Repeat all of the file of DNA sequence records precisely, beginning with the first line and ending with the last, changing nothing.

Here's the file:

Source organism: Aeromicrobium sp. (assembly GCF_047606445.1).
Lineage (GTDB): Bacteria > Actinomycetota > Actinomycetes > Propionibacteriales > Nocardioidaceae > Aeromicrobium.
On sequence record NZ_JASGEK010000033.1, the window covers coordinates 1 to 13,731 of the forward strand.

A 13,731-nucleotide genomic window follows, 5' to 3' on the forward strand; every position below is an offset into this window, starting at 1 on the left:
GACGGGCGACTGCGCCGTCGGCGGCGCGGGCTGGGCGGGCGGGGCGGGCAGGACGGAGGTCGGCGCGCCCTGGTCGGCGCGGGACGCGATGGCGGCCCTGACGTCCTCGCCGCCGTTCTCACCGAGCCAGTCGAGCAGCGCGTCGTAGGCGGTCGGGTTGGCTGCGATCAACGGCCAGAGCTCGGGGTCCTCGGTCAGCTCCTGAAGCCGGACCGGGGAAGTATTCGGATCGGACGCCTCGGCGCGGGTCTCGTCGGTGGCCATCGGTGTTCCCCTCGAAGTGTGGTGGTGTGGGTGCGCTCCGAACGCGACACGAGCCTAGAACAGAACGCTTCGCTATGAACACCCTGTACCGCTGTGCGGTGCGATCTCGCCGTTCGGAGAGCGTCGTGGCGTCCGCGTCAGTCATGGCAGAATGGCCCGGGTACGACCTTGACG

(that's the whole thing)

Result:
Source organism: Aeromicrobium sp. (assembly GCF_047606445.1).
Lineage (GTDB): Bacteria > Actinomycetota > Actinomycetes > Propionibacteriales > Nocardioidaceae > Aeromicrobium.
On sequence record NZ_JASGEK010000033.1, the window covers coordinates 1 to 13,731 of the forward strand.

A 13,731-nucleotide genomic window follows, 5' to 3' on the forward strand; every position below is an offset into this window, starting at 1 on the left:
GACGGGCGACTGCGCCGTCGGCGGCGCGGGCTGGGCGGGCGGGGCGGGCAGGACGGAGGTCGGCGCGCCCTGGTCGGCGCGGGACGCGATGGCGGCCCTGACGTCCTCGCCGCCGTTCTCACCGAGCCAGTCGAGCAGCGCGTCGTAGGCGGTCGGGTTGGCTGCGATCAACGGCCAGAGCTCGGGGTCCTCGGTCAGCTCCTGAAGCCGGACCGGGGAAGTATTCGGATCGGACGCCTCGGCGCGGGTCTCGTCGGTGGCCATCGGTGTTCCCCTCGAAGTGTGGTGGTGTGGGTGCGCTCCGAACGCGACACGAGCCTAGAACAGAACGCTTCGCTATGAACACCCTGTACCGCTGTGCGGTGCGATCTCGCCGTTCGGAGAGCGTCGTGGCGTCCGCGTCAGTCATGGCAGAATGGCCCGGGTACGACCTTGACG